From its advent, high-resolution electron energy loss spectroscopy (HREELS) has emerged as one of the most versatile tools in surface science. In the last few decades, HREELS was widely used for the fundamental study of (i) chemical reactions at the surfaces of model catalysts (mostly single crystals), (ii) lattice dynamics (phonons), (iii) surface plasmons and (iv) magnons. However, HREELS has experienced a continuous decay of the number of daily users worldwide so far, due to several factors. However, the rise of Dirac materials (graphene, topological insulators, Dirac semimetals) offers new perspectives for HREELS, due to its unique features enabling ultrasensitive detection of (i) chemical modifications at their surfaces, (ii) Kohn anomalies arising from electron-phonon coupling and (iii) novel plasmonic excitations associated to Dirac-cone fermions, as well as their eventual mutual interplay with other plasmon resonances related to topologically trivial electronic states. By selected case-study examples, here we show that HREELS can uniquely probe these phenomena in Dirac materials, thus validating its outstanding relevance and its irreplaceability in contemporary solid-state physics, thus paving the way for a renewed interest. In addition, recent technological upgrades enable the combination of HREELS as an add-on to photoemission apparatuses for parallel readout of energy and momentum of surface excitations. Open issues for theoretical modelling of HREELS related to the dependence on primary electron beam energy and scattering geometry are also critically presented. © the Owner Societies.

On the fate of high-resolution electron energy loss spectroscopy (HREELS), a versatile probe to detect surface excitations: Will the Phoenix rise again?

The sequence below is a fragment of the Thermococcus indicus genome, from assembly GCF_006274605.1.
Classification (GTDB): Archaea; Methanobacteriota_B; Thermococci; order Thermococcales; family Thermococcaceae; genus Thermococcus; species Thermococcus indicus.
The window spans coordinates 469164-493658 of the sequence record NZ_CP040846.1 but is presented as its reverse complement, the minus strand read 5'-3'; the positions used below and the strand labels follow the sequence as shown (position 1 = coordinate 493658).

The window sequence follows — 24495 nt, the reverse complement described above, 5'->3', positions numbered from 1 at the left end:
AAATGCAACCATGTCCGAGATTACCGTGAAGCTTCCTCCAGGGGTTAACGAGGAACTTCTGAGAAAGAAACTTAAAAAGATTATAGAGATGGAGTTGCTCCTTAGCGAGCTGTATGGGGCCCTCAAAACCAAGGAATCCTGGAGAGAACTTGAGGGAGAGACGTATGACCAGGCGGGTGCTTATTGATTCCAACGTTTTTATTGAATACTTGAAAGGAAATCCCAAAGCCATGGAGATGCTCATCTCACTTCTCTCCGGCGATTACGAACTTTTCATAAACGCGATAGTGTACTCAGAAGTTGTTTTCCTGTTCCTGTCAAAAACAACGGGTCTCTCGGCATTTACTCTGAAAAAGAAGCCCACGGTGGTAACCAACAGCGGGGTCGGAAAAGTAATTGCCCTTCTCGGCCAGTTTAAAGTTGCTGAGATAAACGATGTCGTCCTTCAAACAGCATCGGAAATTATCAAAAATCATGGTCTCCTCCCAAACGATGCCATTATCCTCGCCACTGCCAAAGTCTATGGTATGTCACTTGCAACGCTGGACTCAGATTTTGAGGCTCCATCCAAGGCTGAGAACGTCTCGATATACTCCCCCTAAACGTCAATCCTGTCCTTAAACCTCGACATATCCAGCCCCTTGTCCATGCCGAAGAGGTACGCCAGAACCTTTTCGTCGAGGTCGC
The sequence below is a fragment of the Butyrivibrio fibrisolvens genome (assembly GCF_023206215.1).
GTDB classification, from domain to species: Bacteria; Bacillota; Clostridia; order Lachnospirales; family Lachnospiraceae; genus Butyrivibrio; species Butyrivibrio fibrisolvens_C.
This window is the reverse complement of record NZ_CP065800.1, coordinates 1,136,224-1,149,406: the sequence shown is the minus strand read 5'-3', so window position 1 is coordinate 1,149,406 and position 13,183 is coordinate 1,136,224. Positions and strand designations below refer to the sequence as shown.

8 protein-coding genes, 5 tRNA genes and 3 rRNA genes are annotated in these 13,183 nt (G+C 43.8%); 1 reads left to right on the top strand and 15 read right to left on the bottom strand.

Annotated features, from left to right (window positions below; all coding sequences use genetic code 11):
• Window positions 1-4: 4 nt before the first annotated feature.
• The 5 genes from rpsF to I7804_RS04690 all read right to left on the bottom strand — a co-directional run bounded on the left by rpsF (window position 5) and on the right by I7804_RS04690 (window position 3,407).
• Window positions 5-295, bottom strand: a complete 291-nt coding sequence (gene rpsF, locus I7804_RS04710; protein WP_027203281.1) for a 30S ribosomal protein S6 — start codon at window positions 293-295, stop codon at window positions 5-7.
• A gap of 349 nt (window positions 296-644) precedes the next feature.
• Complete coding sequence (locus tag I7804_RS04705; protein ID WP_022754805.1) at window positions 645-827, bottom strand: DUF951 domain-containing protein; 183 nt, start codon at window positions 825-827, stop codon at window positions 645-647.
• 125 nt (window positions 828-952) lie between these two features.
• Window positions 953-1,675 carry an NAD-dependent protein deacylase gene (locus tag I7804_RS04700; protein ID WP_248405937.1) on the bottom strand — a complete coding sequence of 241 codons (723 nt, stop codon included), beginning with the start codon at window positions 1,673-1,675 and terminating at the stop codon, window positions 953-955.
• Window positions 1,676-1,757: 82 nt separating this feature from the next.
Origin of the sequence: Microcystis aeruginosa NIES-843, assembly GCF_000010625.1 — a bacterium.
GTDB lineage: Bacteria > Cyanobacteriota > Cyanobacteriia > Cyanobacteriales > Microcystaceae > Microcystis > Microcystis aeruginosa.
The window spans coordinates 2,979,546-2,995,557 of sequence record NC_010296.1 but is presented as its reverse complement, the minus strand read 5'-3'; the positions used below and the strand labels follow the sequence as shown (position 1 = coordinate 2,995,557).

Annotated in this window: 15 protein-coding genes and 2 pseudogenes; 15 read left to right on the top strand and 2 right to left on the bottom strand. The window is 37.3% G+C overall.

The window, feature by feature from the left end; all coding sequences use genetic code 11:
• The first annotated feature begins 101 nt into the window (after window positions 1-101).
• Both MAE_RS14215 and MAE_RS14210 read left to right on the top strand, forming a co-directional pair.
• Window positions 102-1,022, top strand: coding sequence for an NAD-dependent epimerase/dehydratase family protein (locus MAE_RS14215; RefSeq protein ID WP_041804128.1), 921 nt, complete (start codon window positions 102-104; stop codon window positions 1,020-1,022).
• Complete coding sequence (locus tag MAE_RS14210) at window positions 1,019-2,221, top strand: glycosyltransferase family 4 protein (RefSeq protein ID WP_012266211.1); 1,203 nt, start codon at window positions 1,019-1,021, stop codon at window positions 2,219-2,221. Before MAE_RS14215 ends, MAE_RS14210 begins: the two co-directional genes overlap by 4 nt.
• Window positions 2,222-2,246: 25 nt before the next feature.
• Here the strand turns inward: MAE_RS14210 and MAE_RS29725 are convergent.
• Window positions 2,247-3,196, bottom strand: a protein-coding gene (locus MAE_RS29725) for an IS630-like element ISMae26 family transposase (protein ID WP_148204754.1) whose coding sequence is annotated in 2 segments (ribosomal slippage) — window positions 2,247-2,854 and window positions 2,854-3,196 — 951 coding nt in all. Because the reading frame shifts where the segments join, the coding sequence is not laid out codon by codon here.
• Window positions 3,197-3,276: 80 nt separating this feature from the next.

Politano Antonio
Supervision
2021

Abstract

From its advent, high-resolution electron energy loss spectroscopy (HREELS) has emerged as one of the most versatile tools in surface science. In the last few decades, HREELS was widely used for the fundamental study of (i) chemical reactions at the surfaces of model catalysts (mostly single crystals), (ii) lattice dynamics (phonons), (iii) surface plasmons and (iv) magnons. However, HREELS has experienced a continuous decay of the number of daily users worldwide so far, due to several factors. However, the rise of Dirac materials (graphene, topological insulators, Dirac semimetals) offers new perspectives for HREELS, due to its unique features enabling ultrasensitive detection of (i) chemical modifications at their surfaces, (ii) Kohn anomalies arising from electron-phonon coupling and (iii) novel plasmonic excitations associated to Dirac-cone fermions, as well as their eventual mutual interplay with other plasmon resonances related to topologically trivial electronic states. By selected case-study examples, here we show that HREELS can uniquely probe these phenomena in Dirac materials, thus validating its outstanding relevance and its irreplaceability in contemporary solid-state physics, thus paving the way for a renewed interest. In addition, recent technological upgrades enable the combination of HREELS as an add-on to photoemission apparatuses for parallel readout of energy and momentum of surface excitations. Open issues for theoretical modelling of HREELS related to the dependence on primary electron beam energy and scattering geometry are also critically presented. © the Owner Societies.
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Utilizza questo identificativo per citare o creare un link a questo documento: http://hdl.handle.net/11697/191264
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